*Care in a strange I know too much about your life kind of way. But also in a I-would-do-anything-for-you type of way.

Seeing my parents getting "out there" made me realize that putting yourself out there is scary and important at any age. And no matter how old we get, we all still feel a bit funny before a first date.

 So yeah, at times, I've been my parents wingman and it's been slightly strange.
But maybe that's what happens when your family gets over their empty nest syndrome. You become your parents wingman.

P.s My dad and this woman are still good friends. He is currently looking for the love of his life.

How about you? Have you ever been in a similar position? If so, leave a comment below. I'd love to hear from you.



My work is completely funded by my readers-if you'd like to keep this an ad-free space, please consider making a small monthly donation below to keep the blog posts coming. You are also invited to make a one-time donation in my "tip jar." Thanks for all the love and support. - Laurel Monthly Contribution:
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Monday, 30 May 2016

That Heartbroken Traveler

Tomorrow is the big day! I leave for another Vancouver adventure and I couldn't be happier. I actually didn't realize how excited I was until I started packing today. I've never left packing this late but so far, so good. Look at me, being "chill" about these things.

As I've been running around prepping and checking my list (maybe even checking it twice), I realized that this is the first trip I've taken in a while where I'm not going anywhere to escape something. 

You see, last summer I went to Vancouver as a way to reset and clear my head.

I was heartbroken, confused, and needed to put my regular life on pause. I was also granted time to write and therefore I made the big jump to leave my long-term job and pursue acting and writing full-time. It was a huge time of transition in my life but probably the best and bravest decision I've ever made.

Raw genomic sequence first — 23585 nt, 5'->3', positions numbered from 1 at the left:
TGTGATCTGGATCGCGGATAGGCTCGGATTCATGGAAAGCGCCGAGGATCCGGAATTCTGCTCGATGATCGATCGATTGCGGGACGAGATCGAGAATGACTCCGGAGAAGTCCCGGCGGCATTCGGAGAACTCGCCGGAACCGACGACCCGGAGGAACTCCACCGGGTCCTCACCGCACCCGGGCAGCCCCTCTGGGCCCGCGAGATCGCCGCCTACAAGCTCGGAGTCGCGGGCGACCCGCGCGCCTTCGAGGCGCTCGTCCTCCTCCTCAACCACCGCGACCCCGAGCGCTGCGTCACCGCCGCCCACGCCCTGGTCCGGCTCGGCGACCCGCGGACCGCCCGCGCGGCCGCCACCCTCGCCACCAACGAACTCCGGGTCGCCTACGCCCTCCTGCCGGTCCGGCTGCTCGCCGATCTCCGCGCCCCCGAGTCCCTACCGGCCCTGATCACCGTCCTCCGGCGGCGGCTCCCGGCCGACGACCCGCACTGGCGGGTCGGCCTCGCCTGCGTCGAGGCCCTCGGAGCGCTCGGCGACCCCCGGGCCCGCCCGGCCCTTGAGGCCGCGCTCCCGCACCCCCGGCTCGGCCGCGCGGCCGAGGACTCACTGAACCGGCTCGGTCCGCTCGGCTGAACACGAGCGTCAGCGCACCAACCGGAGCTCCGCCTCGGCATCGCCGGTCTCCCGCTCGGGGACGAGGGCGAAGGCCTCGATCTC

I arrived in Vancouver excited and scared and just wanting to feel happy after months of being depressed. And what I realized pretty quickly was that when you take away the comfort of the people and places you know, sadness still finds you. But you also have all of these new experiences to fill up the spaces in your life that you didn't realize were empty. Much like the waves I was surrounded by, my days and my mood flowed and shifted. One moment feeling uplifted and inspired, the next I would be crying on a park bench muttering, "What the fuck did I just do?"

To simplify my summer, I drifted from one state to the other and then back again.
There were new things to do, new people to hang out with, and a lot of time spent alone. I remember romanticizing time alone before leaving for this trip as this heavenly experience.

I'll have all of this time to get to know myself. I'll feel amazing.

Listen, I've read "Eat, Pray, Love" (a lot) so I assumed I knew what it would be like to have solo self-discovery time. "This will be a breeze", I laughed to myself.'s the thing. Time alone can be great. You have time to think, to be, and to chill. Time alone can be great. also can suck.

You are literally stuck with yourself. As someone who enjoys her time alone, I soon realized that there are limits to how much "alone time" was actually beneficial and when it was a way to hide away. I would be fine one moment and then these waves of emotion would hit me. And believe me, I lived with these feelings of confusion, anger, and basically feeling like a pile of shit. And it wasn't pleasant.